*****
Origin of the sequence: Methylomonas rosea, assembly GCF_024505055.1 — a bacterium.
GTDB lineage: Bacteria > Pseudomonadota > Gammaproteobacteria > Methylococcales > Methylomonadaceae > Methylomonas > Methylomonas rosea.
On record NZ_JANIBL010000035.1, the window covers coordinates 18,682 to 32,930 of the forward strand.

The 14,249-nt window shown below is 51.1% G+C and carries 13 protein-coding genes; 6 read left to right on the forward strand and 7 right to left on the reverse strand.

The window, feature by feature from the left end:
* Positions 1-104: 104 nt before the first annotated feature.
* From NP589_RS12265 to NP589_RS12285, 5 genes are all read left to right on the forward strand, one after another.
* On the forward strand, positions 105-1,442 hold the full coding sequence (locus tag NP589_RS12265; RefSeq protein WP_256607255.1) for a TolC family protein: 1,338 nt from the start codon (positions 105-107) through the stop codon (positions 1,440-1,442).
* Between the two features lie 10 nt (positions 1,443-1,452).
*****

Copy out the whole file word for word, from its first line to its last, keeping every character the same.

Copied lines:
Origin of the sequence: Methylomonas rosea, assembly GCF_024505055.1 — a bacterium.
GTDB lineage: Bacteria > Pseudomonadota > Gammaproteobacteria > Methylococcales > Methylomonadaceae > Methylomonas > Methylomonas rosea.
On record NZ_JANIBL010000035.1, the window covers coordinates 18,682 to 32,930 of the forward strand.

The 14,249-nt window shown below is 51.1% G+C and carries 13 protein-coding genes; 6 read left to right on the forward strand and 7 right to left on the reverse strand.

The window, feature by feature from the left end:
* Positions 1-104: 104 nt before the first annotated feature.
* From NP589_RS12265 to NP589_RS12285, 5 genes are all read left to right on the forward strand, one after another.
* On the forward strand, positions 105-1,442 hold the full coding sequence (locus tag NP589_RS12265; RefSeq protein WP_256607255.1) for a TolC family protein: 1,338 nt from the start codon (positions 105-107) through the stop codon (positions 1,440-1,442).
* Between the two features lie 10 nt (positions 1,443-1,452).